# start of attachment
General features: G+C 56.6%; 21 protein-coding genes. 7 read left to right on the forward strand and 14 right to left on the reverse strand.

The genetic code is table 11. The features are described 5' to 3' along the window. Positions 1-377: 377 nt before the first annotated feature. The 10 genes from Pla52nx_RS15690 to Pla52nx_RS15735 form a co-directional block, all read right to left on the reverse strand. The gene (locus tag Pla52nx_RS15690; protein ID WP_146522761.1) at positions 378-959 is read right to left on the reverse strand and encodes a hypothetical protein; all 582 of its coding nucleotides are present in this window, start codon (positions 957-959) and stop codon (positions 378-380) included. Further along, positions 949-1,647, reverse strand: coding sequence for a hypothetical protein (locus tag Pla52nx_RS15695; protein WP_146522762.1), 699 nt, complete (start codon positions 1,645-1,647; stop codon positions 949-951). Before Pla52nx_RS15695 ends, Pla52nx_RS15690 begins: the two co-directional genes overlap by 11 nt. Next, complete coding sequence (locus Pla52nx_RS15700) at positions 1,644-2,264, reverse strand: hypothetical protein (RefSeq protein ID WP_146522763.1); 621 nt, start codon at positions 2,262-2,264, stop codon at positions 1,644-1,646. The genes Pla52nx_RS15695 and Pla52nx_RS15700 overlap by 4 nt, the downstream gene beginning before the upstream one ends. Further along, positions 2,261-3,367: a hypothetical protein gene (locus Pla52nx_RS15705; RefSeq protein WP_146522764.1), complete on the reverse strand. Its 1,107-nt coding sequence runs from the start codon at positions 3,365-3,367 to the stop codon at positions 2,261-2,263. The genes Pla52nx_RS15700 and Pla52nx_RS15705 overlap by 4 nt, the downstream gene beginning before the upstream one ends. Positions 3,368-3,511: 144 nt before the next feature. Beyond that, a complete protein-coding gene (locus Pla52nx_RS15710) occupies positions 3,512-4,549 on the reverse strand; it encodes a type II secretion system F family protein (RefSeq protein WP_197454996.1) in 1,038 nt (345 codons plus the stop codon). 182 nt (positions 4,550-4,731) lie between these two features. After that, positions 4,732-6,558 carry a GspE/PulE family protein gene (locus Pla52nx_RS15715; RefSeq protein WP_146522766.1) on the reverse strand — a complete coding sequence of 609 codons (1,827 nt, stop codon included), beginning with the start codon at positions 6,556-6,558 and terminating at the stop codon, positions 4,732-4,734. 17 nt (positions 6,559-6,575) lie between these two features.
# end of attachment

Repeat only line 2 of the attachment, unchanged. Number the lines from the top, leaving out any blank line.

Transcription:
The genetic code is table 11. The features are described 5' to 3' along the window. Positions 1-377: 377 nt before the first annotated feature. The 10 genes from Pla52nx_RS15690 to Pla52nx_RS15735 form a co-directional block, all read right to left on the reverse strand. The gene (locus tag Pla52nx_RS15690; protein ID WP_146522761.1) at positions 378-959 is read right to left on the reverse strand and encodes a hypothetical protein; all 582 of its coding nucleotides are present in this window, start codon (positions 957-959) and stop codon (positions 378-380) included. Further along, positions 949-1,647, reverse strand: coding sequence for a hypothetical protein (locus tag Pla52nx_RS15695; protein WP_146522762.1), 699 nt, complete (start codon positions 1,645-1,647; stop codon positions 949-951). Before Pla52nx_RS15695 ends, Pla52nx_RS15690 begins: the two co-directional genes overlap by 11 nt. Next, complete coding sequence (locus Pla52nx_RS15700) at positions 1,644-2,264, reverse strand: hypothetical protein (RefSeq protein ID WP_146522763.1); 621 nt, start codon at positions 2,262-2,264, stop codon at positions 1,644-1,646. The genes Pla52nx_RS15695 and Pla52nx_RS15700 overlap by 4 nt, the downstream gene beginning before the upstream one ends. Further along, positions 2,261-3,367: a hypothetical protein gene (locus Pla52nx_RS15705; RefSeq protein WP_146522764.1), complete on the reverse strand. Its 1,107-nt coding sequence runs from the start codon at positions 3,365-3,367 to the stop codon at positions 2,261-2,263. The genes Pla52nx_RS15700 and Pla52nx_RS15705 overlap by 4 nt, the downstream gene beginning before the upstream one ends. Positions 3,368-3,511: 144 nt before the next feature. Beyond that, a complete protein-coding gene (locus Pla52nx_RS15710) occupies positions 3,512-4,549 on the reverse strand; it encodes a type II secretion system F family protein (RefSeq protein WP_197454996.1) in 1,038 nt (345 codons plus the stop codon). 182 nt (positions 4,550-4,731) lie between these two features. After that, positions 4,732-6,558 carry a GspE/PulE family protein gene (locus Pla52nx_RS15715; RefSeq protein WP_146522766.1) on the reverse strand — a complete coding sequence of 609 codons (1,827 nt, stop codon included), beginning with the start codon at positions 6,556-6,558 and terminating at the stop codon, positions 4,732-4,734. 17 nt (positions 6,559-6,575) lie between these two features.